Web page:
Management of Type 2 Diabetes Management-Medication

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DALE Initiative Podcast Transcripts! …

DALE Initiative Podcast Transcripts!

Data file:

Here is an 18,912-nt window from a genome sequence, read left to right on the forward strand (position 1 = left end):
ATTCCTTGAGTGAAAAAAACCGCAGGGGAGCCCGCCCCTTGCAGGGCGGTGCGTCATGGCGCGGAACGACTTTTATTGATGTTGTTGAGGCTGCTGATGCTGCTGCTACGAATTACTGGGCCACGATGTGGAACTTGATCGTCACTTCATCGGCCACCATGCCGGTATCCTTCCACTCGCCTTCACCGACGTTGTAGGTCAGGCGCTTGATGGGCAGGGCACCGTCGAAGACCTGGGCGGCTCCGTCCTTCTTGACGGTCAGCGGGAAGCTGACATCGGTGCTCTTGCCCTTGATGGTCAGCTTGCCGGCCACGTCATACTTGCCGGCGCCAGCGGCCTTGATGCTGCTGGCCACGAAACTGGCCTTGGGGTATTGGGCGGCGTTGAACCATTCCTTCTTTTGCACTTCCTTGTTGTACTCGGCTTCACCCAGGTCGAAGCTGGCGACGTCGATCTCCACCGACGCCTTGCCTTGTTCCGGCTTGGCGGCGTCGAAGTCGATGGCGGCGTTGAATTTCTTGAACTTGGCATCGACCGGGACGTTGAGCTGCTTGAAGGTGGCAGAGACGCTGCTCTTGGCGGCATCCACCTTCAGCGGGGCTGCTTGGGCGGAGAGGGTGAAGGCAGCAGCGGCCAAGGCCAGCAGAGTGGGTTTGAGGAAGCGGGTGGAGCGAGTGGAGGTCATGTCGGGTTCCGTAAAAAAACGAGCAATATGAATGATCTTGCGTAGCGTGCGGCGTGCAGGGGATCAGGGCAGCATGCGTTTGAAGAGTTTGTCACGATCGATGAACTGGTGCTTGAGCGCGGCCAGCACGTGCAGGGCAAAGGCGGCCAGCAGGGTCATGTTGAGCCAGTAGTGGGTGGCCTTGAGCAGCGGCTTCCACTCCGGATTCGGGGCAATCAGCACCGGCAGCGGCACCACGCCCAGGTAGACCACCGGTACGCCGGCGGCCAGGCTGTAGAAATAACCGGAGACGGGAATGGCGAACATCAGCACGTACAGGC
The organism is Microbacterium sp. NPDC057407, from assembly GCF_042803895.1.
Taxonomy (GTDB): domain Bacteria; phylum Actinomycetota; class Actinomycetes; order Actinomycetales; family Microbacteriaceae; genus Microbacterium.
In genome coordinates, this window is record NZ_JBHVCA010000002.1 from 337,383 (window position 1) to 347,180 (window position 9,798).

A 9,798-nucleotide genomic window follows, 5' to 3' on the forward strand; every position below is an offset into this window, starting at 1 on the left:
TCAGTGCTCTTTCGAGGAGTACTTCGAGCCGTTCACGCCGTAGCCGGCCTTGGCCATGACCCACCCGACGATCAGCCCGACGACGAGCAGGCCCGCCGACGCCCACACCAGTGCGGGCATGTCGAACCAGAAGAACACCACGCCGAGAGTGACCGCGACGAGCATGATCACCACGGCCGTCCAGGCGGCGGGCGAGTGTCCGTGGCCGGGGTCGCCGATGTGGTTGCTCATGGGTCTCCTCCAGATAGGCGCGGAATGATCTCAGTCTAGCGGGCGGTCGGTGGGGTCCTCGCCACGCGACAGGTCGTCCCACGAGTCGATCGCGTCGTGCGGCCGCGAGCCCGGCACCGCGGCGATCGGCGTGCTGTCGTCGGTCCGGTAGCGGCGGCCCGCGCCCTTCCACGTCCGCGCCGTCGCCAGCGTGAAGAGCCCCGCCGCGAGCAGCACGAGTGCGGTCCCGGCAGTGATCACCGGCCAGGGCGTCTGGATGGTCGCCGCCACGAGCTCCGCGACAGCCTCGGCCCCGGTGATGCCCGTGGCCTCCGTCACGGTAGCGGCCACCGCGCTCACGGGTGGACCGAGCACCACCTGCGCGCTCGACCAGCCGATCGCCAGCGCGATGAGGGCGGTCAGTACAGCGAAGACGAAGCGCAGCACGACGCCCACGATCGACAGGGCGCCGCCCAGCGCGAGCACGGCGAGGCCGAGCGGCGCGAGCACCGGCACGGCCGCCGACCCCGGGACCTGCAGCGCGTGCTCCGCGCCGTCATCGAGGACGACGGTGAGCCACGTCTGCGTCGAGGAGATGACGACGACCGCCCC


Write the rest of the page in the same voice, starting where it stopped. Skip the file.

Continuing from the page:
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  • 1. PODCAST TRANSCRIPT MANAGEMENT OF T2DM –MEDICATIONJoel Zonszein, MD, CDE, FACE, FACP: When we treat patients with type 2 diabetes, we treatall cardiovascular risk factors. We call it the A, B, C;A for Hemoglobin A1c, B for blood pressure,and C for cholesterol. Smoking cessation and lifestyle changes are important, even smallchanges for a healthier lifestyle with better diet, more exercise, are helpful. So treating diabetesis very complexWe have to check blood pressure, cholesterol, A1c, and microalbumin and we have to monitorthe weight. We have to be sure that the medications we use do not make something worsewhile treating something else;for instance we do not want to use medications that will causemore weight gain when the patient already is obese. We want to use antidiabeticmedicationsthat can have a favorableeffect on cholesterol in addition to the cholesterol medications. So,when we decide what medication to use in managing diabetes, we have to decide what will bethe best medication.I think in the last three or four years, we are having a lot ofcontroversy on how to best treatpatients with type 2 diabetes, mainly on how lowthe hemoglobin A1c needs to be. Therecommendations that we have at the American Diabetes Association is to lower the A1c to lessthan 7%; we know that patients who live with an A1c above 7% develop chronic complications.The patients need to know that they cannot live with an A1c higher than 7% because slowly,slowly they will continue to get more and more complications of both small and large vesseldisease. The American Association of Clinical Endocrinology and the European Association ofDiabetes recommend a hemoglobin A1c of 6.5%. In my books, I think that theserecommendations are generalized standards. We have to tailor the goal of the A1c and theblood pressure and the cholesterol to any given patient. So an A1c of 6.5% may be a little bithigh for some of my patients who are very young and very healthy and an A1c of 8% may be alittle bit too low for a patient who is elderly andis in the nursing home, etc.To individualize therapy is important in achieving the goal, but even more important isindividualization of medications for different patients. This is very critical because some patientsrespond very nicely to some medications and some patients do not respond. This is notprovided in the algorithms by the American Diabetes Association or by the AmericanAssociation of Clinical Endocrinology. They are really using a “one fits all approach” I reallyDeveloped in collaboration with the Center for Continuing Medical Education at Albert Einstein College of Medicine and Montefiore, and the American Academy of Nurse Practitioners, through a strategic educational facilitation by Medikly, LLC. Supported by an unrestricted educational grant from Lilly USA, LLC.